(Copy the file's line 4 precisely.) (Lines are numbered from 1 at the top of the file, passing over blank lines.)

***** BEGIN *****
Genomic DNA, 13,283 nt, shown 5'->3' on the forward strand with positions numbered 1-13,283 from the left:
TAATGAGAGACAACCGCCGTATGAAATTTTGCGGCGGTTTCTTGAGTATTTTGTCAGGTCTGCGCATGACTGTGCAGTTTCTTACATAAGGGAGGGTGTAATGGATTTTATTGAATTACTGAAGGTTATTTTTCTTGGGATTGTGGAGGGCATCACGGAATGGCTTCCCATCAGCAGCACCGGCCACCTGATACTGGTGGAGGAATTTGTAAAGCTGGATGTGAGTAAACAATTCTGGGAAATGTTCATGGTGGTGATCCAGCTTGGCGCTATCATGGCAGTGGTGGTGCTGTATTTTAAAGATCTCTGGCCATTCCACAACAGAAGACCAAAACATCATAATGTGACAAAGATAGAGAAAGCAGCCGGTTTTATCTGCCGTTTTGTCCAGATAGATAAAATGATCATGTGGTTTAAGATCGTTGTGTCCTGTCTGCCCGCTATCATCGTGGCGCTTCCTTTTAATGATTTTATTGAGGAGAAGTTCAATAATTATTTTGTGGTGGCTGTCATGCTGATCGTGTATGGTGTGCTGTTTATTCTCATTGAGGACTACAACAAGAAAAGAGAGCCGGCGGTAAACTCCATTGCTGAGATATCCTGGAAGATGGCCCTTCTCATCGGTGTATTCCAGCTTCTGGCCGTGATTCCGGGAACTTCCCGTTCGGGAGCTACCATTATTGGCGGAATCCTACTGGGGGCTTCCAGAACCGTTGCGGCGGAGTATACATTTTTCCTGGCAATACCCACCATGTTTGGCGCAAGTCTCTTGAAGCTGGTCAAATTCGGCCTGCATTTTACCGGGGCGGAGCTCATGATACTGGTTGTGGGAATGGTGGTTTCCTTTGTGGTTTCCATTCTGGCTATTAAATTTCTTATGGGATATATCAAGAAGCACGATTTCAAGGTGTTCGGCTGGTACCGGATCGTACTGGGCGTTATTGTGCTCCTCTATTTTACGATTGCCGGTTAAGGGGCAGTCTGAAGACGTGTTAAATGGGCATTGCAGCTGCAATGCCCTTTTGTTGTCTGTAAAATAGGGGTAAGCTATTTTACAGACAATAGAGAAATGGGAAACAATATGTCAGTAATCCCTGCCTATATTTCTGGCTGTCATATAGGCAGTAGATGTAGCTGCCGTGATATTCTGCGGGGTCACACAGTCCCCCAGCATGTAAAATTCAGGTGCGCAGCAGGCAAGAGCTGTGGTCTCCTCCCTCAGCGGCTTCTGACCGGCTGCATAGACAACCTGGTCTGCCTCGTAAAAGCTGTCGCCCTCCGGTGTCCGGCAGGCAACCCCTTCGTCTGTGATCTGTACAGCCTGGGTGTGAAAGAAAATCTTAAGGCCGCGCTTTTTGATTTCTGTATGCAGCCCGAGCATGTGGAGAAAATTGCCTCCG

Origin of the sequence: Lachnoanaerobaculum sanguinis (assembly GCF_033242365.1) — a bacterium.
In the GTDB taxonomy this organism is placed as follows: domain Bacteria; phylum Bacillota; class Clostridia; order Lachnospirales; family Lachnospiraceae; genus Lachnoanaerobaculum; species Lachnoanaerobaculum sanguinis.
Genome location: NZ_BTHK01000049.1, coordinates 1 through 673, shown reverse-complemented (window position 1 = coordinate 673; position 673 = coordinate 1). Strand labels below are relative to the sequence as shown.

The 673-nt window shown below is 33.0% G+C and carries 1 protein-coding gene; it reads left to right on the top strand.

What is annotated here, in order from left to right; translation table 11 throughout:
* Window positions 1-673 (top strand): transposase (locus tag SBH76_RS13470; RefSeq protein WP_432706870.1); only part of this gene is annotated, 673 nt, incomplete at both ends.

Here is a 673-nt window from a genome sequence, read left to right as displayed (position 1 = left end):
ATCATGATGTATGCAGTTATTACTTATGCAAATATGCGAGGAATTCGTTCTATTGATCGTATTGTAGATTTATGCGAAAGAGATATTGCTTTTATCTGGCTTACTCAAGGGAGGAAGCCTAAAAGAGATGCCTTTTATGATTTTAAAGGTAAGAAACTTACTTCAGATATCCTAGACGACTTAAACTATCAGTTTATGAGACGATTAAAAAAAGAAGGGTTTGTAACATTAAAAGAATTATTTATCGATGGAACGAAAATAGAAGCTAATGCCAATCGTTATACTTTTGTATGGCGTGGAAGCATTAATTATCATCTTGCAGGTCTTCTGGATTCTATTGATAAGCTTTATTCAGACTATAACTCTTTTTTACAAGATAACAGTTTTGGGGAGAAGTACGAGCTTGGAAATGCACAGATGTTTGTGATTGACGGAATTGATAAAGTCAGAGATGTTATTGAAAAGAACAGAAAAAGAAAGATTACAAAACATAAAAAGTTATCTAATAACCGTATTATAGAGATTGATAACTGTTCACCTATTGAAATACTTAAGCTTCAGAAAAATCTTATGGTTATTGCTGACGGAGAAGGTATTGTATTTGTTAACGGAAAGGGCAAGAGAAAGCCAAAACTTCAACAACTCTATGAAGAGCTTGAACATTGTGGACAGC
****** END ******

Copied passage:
In the GTDB taxonomy this organism is placed as follows: domain Bacteria; phylum Bacillota; class Clostridia; order Lachnospirales; family Lachnospiraceae; genus Lachnoanaerobaculum; species Lachnoanaerobaculum sanguinis.